DETROIT (Reuters) - Toyota Motor Corp is offering interest-free loans to U.S. consumers across most of its lineup in a rare move that follows a surprising 32 percent slide in its U.S. sales in September, its steepest drop in decades.
Toyota, which typically has stayed away from such aggressive consumer incentives that are typically associated with Detroit-based carmakers, said late Thursday it was offering zero-percent loans for terms ranging from three to five years.
The offer runs through November 3 and is aimed at assisting buyers sidelined by the credit squeeze.
The interest-free loans are available on 11 vehicles, including its best-selling sedans Corolla and Camry, and the Tundra full-size pickup truck. Toyota also is offering it on the Matrix car; RAV4, Highlander, FJ Cruiser, 4Runner and Sequoia SUVs; Sienna minivan; and Tacoma pickup truck.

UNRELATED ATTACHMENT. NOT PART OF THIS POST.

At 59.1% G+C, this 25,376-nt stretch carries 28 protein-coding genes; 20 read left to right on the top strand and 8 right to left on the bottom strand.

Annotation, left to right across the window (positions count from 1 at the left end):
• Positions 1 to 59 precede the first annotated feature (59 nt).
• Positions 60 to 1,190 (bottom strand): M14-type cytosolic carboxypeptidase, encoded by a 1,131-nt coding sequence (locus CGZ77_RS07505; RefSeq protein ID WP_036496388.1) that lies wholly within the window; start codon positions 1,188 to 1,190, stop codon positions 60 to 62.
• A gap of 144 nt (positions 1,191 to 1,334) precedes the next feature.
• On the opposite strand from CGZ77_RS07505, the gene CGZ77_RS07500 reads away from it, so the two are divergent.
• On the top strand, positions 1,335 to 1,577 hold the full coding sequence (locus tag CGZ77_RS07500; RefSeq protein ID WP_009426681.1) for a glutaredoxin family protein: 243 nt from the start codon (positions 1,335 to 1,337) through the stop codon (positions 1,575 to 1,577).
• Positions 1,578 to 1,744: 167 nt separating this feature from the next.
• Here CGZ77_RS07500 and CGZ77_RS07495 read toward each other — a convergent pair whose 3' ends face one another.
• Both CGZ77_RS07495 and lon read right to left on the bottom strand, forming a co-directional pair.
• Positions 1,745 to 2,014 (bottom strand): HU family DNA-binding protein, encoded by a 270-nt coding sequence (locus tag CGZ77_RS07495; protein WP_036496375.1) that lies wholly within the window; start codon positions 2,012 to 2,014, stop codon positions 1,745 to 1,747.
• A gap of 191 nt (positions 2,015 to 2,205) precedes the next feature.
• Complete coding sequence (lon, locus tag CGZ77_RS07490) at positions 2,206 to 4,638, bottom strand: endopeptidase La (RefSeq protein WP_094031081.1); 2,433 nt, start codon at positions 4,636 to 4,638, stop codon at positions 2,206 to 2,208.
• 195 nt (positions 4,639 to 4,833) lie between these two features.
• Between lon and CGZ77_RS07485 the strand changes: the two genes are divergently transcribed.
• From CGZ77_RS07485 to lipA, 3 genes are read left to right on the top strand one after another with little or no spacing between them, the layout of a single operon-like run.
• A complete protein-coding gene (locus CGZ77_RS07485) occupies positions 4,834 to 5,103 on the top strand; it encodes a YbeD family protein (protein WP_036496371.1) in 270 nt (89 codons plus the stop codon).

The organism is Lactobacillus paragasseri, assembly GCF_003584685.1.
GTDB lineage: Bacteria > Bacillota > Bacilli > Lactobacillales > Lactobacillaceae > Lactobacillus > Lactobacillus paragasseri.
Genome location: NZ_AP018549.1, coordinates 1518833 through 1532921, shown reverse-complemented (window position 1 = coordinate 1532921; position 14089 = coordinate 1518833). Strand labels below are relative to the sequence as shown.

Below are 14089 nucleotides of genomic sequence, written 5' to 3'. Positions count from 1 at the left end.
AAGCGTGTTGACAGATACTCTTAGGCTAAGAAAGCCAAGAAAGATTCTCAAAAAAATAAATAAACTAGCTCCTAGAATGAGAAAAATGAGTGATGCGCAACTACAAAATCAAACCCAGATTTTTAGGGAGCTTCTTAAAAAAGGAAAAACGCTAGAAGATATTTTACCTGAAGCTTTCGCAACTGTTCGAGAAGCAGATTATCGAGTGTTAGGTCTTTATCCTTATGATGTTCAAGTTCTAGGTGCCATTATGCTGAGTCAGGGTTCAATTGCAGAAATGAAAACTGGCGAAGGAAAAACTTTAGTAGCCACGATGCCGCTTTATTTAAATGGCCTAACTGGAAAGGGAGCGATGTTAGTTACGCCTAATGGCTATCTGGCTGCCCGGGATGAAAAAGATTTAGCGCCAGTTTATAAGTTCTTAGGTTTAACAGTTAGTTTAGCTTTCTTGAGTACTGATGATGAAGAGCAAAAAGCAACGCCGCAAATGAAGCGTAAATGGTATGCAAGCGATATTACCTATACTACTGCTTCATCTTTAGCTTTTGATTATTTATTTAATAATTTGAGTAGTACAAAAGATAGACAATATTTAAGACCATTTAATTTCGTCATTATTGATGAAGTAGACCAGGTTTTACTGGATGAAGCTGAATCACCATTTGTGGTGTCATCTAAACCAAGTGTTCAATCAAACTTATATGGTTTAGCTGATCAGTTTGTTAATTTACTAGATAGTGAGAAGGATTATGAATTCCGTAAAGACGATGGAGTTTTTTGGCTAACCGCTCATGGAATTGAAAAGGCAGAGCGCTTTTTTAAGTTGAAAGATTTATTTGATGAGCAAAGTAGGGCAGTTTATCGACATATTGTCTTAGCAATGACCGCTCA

U.S. industrywide auto sales plunged 26 percent in September and the adjusted annual rate of sales, a key figure watched by economists, bumped along at a 15-year low amid the severe credit crunch that has rocked U.S. consumer confidence, especially in the last 10 days of the month.
Every major automaker posted sales declines in September.
Toyota was also hurt by the housing crisis in its key markets -- California and Florida -- and by Hurricane Ike.
Reporting by Poornima Gupta, editing by Gerald E. McCormick